Which punctuation mark causes most arguments? In our experience, it’s the humble hyphen. We’ve had clients remove every hyphen in a document, even after we’d sent the final version for typesetting. More often, they adopt the sniper approach, picking off the occasional hyphen which somehow ‘looks wrong’ to them.

One reason for this is obvious: as the excellent Economist style guide says:

There is no firm rule to help you decide which words are run together, hyphenated or left separate.

Or, in the words of the Oxford Guide to Plain English:

It is difficult to use hyphens consistently, and there is usually someone to disagree with your best efforts.

The Economist’s entry on hyphens runs to eight pages. I’m going to limit myself to a couple of observations.

1. Use hyphens for clarity

If we rip out all the hyphens, are we sure we’re not changing the meaning? Consider the following (again, from the Oxford Guide):

The partnership was disrupted by extra marital sex.


The partnership was disrupted by extra-marital sex.

That hyphen has made quite a difference. That’s why my default position is to hyphenate compound adjectives.

It might be perfectly clear to me what the sentence means without the hyphen, but why assume that the reader will reach the same conclusion? It’s better to avoid ambiguities and hyphens help us do that.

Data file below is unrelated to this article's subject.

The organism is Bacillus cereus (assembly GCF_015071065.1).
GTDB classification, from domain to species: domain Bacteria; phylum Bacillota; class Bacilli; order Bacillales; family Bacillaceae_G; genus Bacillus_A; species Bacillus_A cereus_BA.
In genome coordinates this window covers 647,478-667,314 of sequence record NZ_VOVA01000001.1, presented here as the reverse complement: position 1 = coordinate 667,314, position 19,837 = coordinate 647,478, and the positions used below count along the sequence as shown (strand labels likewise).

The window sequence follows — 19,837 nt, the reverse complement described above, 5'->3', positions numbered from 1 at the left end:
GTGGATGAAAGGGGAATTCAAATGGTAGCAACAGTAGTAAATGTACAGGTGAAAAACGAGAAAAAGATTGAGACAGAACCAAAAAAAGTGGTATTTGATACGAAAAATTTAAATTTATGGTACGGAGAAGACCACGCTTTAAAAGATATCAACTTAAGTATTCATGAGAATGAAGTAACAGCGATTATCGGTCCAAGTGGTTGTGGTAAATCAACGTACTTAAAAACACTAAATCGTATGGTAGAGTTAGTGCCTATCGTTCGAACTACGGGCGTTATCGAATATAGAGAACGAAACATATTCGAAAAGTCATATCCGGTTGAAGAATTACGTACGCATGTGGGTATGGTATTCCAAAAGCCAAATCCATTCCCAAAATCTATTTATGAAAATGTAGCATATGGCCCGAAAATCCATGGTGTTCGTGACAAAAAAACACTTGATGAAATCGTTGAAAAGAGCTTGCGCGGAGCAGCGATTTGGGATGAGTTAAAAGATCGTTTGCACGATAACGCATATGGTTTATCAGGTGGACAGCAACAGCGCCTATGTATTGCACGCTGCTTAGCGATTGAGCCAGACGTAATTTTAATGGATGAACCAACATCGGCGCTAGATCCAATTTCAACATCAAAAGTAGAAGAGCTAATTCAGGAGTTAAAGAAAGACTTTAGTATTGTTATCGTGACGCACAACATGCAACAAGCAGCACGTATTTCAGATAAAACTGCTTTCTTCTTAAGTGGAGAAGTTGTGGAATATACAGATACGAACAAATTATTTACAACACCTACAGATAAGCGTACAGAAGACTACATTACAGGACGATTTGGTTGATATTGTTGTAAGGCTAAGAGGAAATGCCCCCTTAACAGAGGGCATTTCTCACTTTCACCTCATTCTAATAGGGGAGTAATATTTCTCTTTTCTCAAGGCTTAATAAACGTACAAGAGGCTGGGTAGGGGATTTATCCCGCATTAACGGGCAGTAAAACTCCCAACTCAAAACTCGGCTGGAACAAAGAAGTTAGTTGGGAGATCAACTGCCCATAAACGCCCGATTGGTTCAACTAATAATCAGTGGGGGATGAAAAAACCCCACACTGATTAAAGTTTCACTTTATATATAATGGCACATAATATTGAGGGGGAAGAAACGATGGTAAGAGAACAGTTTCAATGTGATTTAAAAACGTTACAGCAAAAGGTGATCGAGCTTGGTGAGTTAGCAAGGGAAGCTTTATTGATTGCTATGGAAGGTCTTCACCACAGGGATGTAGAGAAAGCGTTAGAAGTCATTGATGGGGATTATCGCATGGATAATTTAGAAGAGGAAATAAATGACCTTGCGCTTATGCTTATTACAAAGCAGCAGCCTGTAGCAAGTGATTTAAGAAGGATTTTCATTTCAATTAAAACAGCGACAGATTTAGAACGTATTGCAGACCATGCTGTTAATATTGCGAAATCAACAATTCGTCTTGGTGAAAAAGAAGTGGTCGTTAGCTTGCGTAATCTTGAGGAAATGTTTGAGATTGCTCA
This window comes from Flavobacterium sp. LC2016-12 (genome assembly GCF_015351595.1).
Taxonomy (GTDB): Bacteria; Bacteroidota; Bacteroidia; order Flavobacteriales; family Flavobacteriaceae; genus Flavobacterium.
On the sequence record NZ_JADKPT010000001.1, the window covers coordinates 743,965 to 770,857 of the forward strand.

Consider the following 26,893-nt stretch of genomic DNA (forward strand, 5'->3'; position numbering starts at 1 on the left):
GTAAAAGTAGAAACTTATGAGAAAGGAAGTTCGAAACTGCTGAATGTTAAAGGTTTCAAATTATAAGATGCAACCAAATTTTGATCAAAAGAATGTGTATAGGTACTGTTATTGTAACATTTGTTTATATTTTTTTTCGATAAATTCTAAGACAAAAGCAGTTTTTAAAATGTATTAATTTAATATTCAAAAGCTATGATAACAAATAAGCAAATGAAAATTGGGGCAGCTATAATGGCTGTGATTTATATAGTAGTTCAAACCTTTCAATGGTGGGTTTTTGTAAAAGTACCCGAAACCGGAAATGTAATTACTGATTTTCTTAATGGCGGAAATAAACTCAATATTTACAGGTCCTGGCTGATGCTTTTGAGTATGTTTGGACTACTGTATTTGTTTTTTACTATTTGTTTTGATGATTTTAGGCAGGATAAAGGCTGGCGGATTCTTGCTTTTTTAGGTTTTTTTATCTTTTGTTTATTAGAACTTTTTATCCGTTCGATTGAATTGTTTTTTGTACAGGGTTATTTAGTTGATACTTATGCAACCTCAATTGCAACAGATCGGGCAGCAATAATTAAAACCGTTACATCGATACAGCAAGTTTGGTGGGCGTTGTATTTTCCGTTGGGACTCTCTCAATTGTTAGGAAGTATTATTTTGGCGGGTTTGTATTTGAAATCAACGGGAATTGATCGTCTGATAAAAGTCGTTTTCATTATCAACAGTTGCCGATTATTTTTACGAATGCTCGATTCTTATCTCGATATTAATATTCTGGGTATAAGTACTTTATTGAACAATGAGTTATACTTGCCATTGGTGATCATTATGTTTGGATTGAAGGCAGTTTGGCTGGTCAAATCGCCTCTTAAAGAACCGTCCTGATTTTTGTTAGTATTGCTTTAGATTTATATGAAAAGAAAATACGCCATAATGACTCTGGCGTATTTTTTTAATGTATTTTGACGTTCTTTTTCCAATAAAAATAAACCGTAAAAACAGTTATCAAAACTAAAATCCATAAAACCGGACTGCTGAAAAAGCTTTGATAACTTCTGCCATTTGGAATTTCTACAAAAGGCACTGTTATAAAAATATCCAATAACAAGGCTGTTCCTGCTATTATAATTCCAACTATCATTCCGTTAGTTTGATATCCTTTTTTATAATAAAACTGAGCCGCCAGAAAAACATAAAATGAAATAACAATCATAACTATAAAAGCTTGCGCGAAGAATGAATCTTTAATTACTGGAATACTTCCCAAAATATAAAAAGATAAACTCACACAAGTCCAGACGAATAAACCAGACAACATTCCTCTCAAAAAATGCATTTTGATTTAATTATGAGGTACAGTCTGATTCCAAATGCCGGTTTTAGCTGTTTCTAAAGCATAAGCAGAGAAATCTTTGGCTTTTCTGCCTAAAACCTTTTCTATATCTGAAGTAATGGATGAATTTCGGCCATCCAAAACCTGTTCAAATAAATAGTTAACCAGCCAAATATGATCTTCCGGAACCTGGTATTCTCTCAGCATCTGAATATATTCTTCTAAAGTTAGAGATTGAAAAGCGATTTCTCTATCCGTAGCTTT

2. Don’t demand spurious consistency

Here’s another cause of the hyphen purge: a false belief that we must always treat words in the same way, regardless of their role in a sentence.

Compare the following:

The public sector must increase its efficiency.


Many disagree with the government’s public-sector plans.

The second example is the kind that often ‘looks wrong’ to clients. If public sector isn’t hyphenated in the first sentence, how can it be right to hyphenate it in the second? So they hit the delete key, without considering the meaning.

Public sector should be hyphenated in the second example because it’s a compound adjective: both words describe the plans. Take the hyphen out and it suggests that the government also has private plans, which it just hasn’t got round to telling us.

So if you’re not sure when to use hyphens, stop and think about meaning before you delete one. You might be surprised by the difference it makes.

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